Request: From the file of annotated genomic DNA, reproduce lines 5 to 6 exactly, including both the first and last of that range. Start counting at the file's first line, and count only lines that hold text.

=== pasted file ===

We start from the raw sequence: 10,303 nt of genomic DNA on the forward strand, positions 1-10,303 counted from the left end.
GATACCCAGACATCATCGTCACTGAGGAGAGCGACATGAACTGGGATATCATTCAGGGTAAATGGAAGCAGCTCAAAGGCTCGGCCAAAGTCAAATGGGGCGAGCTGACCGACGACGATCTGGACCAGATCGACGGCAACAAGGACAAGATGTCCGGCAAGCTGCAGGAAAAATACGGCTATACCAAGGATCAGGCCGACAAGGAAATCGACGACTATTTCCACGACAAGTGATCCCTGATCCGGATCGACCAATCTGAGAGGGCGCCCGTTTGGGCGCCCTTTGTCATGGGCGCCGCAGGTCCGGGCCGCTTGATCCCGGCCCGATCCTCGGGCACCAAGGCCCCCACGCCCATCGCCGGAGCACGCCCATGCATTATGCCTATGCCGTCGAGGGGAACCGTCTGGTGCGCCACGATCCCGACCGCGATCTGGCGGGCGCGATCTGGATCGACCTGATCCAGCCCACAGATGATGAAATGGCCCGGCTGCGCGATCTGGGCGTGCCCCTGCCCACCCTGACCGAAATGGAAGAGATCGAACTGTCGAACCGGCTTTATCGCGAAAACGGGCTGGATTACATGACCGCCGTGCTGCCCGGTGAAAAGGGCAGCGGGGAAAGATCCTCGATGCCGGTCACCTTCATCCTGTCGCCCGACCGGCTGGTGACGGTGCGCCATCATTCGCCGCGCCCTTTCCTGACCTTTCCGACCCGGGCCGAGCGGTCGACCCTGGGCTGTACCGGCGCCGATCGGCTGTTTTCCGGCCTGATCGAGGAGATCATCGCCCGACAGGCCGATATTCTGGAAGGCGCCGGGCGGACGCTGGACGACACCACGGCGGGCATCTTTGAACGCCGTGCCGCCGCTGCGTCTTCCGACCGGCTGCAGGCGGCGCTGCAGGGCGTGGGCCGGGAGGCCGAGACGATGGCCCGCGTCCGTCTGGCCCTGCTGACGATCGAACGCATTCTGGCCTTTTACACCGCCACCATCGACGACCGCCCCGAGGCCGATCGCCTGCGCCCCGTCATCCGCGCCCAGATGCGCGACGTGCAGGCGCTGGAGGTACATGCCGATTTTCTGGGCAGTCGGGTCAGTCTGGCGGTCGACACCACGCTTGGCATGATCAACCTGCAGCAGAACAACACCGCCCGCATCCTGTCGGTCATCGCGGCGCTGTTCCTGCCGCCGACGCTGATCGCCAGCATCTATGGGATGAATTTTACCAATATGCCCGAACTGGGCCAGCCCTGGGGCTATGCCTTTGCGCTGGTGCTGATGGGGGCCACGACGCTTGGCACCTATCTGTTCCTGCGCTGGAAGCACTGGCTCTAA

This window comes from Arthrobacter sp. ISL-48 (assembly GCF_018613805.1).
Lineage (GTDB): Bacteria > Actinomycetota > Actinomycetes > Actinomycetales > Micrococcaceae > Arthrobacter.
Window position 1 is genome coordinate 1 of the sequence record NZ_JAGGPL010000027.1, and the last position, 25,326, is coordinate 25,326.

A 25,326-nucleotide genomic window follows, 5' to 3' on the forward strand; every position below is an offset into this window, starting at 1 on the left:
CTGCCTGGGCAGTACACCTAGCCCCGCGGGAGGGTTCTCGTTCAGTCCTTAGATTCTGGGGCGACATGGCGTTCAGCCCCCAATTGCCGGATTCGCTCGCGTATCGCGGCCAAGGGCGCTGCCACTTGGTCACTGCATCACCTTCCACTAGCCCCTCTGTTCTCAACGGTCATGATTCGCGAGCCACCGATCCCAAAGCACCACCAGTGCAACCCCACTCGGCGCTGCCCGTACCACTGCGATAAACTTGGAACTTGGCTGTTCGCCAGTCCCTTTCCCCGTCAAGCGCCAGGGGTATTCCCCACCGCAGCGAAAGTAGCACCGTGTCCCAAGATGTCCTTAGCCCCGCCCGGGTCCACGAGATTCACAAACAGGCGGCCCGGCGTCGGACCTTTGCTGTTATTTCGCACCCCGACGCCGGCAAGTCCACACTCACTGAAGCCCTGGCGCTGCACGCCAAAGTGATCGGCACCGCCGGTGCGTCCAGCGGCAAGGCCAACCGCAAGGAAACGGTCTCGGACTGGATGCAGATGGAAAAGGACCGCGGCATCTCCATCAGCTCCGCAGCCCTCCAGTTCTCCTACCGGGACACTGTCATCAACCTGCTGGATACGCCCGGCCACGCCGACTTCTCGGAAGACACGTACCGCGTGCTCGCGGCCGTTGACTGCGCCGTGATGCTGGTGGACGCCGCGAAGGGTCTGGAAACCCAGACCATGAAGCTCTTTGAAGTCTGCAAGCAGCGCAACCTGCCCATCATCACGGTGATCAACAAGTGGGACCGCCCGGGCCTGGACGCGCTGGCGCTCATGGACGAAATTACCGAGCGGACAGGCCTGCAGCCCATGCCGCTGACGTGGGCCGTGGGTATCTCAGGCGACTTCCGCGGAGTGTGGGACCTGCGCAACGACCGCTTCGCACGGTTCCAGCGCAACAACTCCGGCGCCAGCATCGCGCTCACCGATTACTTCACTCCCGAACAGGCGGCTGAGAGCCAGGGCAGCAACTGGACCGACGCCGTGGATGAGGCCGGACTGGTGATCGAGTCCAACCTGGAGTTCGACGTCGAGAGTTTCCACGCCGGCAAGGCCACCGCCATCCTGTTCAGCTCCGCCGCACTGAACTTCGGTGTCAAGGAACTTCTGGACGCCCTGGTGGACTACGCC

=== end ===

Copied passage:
Window position 1 is genome coordinate 1 of the sequence record NZ_JAGGPL010000027.1, and the last position, 25,326, is coordinate 25,326.

A 25,326-nucleotide genomic window follows, 5' to 3' on the forward strand; every position below is an offset into this window, starting at 1 on the left: